Christy Matta M.A. is a trainer, consultant and writer. She is the author of “The Stress Response: How Dialectical Behavior Therapy Can Free
Is bipolar disease funny? How about thoughts of suicide or obsessive worries of harming others?
Mental illness typically is not considered a topic that is funny. Certainly people who have a mental illness have been victims of ridicule or the butt of jokes, but can talking about mental illness be funny? And can it be done without demeaning or negatively targeting people who suffer with a mental illness?
Mental illness plays a central role in comedy for comedian Maria Bamford. She is diagnosed with bipolar disorder, obsessive-compulsive disorder (OCD) and has a history of suicidal thoughts.
She’s has several comic CD’s, performs live stand-up and has been praised by stars, such as Judd Apatow. And what makes her comedy so powerful and, yes, funny, is that she doesn’t skirt or apologize for they symptoms of her mental illness.
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Her humor is self-deprecating, but not self-demeaning. Through comedy she explores her real life struggles with depression, anxiety and OCD. She was named one of the years 50 funniest people by Rolling Stone Magazine in part for a bit in which she imagines what it would be like if people dismissed physical illness in the same way that they do mental illness.
Bamford, of course, is not the only comedian who is diagnosed with a mental illness and who uses it in her routine. Comedian Joshua Walters, who has bipolar disease, explores creativity and mental illness in his comedy. As a co-founder of the Depression Bipolar Support Alliance Young Adults chapter in San Francisco, Walters has developed humor as a way to address the topic of mental illness and reframe it as positive.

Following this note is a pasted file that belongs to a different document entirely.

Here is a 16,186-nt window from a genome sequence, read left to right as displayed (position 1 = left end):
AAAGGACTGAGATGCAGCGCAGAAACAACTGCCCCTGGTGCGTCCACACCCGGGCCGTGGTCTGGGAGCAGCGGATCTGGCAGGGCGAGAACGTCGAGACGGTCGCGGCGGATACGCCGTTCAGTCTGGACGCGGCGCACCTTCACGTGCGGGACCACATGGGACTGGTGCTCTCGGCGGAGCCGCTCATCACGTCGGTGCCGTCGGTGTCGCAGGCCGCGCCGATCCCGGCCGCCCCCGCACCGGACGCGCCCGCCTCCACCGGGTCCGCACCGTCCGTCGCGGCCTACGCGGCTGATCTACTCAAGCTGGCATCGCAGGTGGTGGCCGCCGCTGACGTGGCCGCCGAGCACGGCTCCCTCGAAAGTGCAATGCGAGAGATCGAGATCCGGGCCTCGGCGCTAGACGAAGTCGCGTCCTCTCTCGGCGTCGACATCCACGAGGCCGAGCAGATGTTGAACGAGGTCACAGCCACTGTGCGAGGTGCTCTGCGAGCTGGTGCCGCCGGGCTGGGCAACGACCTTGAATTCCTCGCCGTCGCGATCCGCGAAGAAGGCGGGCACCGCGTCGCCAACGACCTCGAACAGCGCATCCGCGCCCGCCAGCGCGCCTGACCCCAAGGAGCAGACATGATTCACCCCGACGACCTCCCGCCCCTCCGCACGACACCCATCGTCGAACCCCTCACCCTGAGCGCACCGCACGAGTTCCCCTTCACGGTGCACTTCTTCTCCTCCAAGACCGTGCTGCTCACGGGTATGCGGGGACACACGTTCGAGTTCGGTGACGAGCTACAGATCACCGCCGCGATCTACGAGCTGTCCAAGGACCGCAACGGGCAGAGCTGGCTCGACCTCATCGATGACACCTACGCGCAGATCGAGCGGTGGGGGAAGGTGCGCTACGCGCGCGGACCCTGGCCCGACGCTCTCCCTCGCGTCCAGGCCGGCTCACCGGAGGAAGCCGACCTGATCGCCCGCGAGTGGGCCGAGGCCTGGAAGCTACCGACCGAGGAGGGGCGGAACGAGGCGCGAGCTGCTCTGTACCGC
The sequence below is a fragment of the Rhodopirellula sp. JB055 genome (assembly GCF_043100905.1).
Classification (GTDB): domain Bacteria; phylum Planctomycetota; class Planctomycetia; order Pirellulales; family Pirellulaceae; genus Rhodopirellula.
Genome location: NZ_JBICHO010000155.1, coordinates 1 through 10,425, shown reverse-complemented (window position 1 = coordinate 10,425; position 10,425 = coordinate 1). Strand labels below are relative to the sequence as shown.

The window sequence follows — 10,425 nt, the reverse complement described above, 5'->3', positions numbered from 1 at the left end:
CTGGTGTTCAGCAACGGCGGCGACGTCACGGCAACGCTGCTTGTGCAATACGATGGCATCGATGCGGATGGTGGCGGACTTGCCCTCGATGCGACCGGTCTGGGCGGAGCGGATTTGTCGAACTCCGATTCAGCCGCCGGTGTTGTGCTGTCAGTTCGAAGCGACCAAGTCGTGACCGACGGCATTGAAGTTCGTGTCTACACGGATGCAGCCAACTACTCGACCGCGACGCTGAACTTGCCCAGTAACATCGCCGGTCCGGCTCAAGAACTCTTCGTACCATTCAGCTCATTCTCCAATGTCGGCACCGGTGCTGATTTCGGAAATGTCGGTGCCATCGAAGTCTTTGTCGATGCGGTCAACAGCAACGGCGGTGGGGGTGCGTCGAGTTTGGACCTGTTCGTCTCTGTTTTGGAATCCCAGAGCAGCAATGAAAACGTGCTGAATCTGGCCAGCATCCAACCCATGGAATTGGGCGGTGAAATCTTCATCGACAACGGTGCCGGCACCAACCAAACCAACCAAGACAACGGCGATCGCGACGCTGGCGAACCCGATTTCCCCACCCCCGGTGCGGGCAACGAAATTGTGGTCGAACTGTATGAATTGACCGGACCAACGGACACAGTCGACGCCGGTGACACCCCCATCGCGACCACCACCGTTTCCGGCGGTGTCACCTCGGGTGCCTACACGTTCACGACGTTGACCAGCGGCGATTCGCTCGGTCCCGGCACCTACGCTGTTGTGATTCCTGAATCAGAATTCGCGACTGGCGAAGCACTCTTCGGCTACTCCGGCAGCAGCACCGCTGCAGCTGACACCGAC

“Everyone is just a little bit mad,” says Walters. “How much depends on where you fall in the spectrum. How much depends on how lucky you are.”
The combination of comedy and mental illness may not be so controversial as it sounds at first. Instability can make for great comedy. And audiences often can relate to a comic’s vulnerabilities when they are up on stage.
Comic Eddie Pepitone, who suffered a nervous breakdown at age thirty-five, panic attacks and claustrophobia says comedy can help you get through some of the toughest symptoms of a mental illness.
On the podcast, Mental Illness Happy Hour, Paul Gilmartin interviews comedians, as well as friends, artists and doctors about mental illness, trauma, addiction and negative thinking. He talks with people such as Chris Hardwick, a podcaster, comic and writer about his history of panic attacks, drinking issues and middle-school humiliations and Kerri Kenney-Silver, comedienne, actress and musician, about her history of substance abuse.
When it’s done well, as it is by many of the comedians mentioned above and many more who are unmentioned, comedy about mental illness can create a space for us to laugh and let down our guard in a safe environment. When we do this, we just might find that barriers and stigma also relent, maybe just a bit or just for a moment, while we laugh.
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